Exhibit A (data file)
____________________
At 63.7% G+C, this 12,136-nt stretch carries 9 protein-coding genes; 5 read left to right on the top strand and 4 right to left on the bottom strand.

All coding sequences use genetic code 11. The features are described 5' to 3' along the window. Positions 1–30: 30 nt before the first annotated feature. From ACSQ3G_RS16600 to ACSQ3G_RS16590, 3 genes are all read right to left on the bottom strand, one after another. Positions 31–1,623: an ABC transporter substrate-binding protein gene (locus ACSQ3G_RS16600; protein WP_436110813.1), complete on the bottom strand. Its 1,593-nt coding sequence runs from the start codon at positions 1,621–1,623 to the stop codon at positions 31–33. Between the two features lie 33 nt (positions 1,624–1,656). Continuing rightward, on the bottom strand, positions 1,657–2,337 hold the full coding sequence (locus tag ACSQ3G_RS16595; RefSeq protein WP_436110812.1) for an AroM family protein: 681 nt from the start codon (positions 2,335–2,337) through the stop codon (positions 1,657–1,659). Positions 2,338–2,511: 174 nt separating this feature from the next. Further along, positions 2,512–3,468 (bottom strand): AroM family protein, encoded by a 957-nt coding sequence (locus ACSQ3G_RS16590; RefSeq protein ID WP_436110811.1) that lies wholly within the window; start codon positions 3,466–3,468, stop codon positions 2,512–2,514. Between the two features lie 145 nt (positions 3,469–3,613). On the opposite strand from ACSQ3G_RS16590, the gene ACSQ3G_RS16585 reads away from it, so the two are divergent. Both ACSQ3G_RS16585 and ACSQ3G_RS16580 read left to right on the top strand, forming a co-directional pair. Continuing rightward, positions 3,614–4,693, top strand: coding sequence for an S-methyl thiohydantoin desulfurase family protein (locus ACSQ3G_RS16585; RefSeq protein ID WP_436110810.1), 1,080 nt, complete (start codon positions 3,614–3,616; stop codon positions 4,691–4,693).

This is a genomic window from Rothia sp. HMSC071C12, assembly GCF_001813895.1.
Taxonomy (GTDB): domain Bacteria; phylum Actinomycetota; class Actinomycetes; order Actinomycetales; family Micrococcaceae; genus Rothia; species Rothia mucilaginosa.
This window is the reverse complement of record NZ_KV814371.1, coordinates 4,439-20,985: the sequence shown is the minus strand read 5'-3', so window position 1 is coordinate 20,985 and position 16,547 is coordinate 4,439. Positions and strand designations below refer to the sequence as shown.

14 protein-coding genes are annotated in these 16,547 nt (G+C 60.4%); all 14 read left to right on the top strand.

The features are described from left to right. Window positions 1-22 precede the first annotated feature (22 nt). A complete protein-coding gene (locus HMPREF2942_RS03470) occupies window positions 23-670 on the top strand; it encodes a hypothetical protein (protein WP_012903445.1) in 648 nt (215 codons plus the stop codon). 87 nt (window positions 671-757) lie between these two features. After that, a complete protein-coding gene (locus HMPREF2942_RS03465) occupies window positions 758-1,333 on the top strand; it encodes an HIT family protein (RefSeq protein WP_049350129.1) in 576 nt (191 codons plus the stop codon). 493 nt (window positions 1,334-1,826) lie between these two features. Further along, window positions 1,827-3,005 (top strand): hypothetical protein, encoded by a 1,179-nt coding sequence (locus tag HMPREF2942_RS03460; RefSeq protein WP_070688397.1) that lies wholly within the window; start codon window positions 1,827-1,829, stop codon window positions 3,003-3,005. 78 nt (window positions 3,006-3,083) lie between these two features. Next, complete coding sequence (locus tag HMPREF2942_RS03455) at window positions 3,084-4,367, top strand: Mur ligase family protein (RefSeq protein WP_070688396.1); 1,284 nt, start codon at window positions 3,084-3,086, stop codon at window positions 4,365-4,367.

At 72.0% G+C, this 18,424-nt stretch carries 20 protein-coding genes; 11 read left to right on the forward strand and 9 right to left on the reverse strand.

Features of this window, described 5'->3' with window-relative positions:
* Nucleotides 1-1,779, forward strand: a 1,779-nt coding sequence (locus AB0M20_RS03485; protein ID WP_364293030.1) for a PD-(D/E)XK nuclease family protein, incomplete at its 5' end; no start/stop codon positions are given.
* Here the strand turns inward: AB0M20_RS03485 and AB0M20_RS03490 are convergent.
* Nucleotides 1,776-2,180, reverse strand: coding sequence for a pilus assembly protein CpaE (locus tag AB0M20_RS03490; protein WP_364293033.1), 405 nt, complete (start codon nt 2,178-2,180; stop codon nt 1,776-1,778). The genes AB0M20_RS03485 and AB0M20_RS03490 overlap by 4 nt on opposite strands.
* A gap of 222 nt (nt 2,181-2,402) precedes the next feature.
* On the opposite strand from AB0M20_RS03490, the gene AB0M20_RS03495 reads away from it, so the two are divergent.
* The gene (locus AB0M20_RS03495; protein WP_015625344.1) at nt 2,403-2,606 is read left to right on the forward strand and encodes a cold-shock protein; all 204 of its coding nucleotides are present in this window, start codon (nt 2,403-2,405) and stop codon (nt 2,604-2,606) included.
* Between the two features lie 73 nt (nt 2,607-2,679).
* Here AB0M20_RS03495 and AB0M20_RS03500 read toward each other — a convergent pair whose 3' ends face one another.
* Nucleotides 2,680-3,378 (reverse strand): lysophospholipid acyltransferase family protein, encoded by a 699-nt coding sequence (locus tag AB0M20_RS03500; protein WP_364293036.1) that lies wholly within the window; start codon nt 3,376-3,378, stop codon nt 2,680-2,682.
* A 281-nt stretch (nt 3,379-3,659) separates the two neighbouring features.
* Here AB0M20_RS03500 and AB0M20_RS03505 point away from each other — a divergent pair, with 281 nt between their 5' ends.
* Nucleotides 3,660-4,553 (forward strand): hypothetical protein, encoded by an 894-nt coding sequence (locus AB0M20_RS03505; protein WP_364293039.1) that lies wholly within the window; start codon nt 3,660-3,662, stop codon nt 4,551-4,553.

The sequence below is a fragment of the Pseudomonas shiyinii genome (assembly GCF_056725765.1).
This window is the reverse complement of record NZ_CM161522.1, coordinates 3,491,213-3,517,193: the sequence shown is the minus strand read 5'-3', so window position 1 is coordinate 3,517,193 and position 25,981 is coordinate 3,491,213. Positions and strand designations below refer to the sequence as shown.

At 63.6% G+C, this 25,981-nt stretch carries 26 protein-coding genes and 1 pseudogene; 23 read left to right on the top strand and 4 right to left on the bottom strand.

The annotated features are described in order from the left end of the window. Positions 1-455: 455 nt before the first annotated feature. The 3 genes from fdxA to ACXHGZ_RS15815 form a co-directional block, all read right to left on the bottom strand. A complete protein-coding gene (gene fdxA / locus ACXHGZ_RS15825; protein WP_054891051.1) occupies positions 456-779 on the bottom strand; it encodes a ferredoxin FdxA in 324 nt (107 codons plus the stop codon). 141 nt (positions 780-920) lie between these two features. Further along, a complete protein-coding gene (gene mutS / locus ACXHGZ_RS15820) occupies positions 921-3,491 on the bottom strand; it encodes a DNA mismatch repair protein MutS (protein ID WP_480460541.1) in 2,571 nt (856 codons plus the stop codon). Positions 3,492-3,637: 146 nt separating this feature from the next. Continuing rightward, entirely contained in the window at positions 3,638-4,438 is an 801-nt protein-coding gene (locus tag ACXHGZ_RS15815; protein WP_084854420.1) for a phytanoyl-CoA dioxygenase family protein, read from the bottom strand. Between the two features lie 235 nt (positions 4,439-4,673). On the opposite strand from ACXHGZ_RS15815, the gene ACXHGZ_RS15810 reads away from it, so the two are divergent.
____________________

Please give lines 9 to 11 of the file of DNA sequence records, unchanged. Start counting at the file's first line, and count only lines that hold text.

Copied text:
Features of this window, described 5'->3' with window-relative positions:
* Nucleotides 1-1,779, forward strand: a 1,779-nt coding sequence (locus AB0M20_RS03485; protein ID WP_364293030.1) for a PD-(D/E)XK nuclease family protein, incomplete at its 5' end; no start/stop codon positions are given.
* Here the strand turns inward: AB0M20_RS03485 and AB0M20_RS03490 are convergent.